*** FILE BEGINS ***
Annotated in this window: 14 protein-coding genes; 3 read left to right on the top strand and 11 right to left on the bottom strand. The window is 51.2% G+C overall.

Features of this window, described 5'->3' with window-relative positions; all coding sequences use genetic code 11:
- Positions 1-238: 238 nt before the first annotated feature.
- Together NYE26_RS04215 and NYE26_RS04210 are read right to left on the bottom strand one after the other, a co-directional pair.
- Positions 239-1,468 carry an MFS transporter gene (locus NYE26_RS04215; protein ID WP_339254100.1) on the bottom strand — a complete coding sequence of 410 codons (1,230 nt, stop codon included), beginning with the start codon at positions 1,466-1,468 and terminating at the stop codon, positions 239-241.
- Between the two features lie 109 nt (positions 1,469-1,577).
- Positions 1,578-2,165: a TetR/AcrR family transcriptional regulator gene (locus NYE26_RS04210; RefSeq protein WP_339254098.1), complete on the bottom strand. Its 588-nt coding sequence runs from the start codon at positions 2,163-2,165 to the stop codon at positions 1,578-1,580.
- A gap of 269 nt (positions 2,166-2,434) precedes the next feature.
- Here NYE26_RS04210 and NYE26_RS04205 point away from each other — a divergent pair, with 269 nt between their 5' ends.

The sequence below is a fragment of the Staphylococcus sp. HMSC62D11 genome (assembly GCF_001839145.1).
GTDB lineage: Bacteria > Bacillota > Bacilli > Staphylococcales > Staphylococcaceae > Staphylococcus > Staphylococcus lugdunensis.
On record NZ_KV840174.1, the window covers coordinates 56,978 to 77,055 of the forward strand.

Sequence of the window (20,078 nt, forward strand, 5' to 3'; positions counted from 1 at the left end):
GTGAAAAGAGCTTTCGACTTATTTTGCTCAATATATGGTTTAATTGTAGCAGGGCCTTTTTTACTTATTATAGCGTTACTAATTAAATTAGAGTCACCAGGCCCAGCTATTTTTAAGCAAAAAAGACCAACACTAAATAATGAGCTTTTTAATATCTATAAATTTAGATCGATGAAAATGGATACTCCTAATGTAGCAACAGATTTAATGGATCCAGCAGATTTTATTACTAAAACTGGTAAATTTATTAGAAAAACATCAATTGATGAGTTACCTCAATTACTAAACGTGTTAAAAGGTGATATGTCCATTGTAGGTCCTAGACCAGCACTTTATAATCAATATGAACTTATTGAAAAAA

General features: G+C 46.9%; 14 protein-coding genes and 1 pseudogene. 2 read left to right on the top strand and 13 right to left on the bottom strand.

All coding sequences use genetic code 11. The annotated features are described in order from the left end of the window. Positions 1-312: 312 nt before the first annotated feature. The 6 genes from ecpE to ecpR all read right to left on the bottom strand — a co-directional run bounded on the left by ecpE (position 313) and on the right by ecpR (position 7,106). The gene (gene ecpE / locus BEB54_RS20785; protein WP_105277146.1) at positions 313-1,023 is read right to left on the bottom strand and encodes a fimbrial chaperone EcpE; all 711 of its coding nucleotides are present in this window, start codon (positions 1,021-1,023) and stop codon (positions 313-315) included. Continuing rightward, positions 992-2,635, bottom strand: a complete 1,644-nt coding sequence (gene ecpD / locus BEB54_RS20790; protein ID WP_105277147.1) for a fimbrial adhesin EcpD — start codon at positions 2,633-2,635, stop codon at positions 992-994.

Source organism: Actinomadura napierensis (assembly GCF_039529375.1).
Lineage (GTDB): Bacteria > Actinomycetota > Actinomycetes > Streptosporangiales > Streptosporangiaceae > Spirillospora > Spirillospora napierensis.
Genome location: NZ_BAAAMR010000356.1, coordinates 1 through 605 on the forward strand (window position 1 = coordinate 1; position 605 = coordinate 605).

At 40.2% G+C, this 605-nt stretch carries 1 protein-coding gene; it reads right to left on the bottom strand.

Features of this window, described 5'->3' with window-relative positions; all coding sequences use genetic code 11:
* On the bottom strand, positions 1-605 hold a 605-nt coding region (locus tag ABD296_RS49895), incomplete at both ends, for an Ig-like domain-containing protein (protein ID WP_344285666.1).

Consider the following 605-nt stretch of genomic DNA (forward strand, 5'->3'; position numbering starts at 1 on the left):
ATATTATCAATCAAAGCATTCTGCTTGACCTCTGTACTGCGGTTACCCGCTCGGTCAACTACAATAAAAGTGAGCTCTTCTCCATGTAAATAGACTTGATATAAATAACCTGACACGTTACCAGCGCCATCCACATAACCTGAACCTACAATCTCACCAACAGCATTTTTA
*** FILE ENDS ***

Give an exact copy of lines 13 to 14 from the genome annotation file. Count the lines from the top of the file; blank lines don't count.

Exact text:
Sequence of the window (20,078 nt, forward strand, 5' to 3'; positions counted from 1 at the left end):
GTGAAAAGAGCTTTCGACTTATTTTGCTCAATATATGGTTTAATTGTAGCAGGGCCTTTTTTACTTATTATAGCGTTACTAATTAAATTAGAGTCACCAGGCCCAGCTATTTTTAAGCAAAAAAGACCAACACTAAATAATGAGCTTTTTAATATCTATAAATTTAGATCGATGAAAATGGATACTCCTAATGTAGCAACAGATTTAATGGATCCAGCAGATTTTATTACTAAAACTGGTAAATTTATTAGAAAAACATCAATTGATGAGTTACCTCAATTACTAAACGTGTTAAAAGGTGATATGTCCATTGTAGGTCCTAGACCAGCACTTTATAATCAATATGAACTTATTGAAAAAA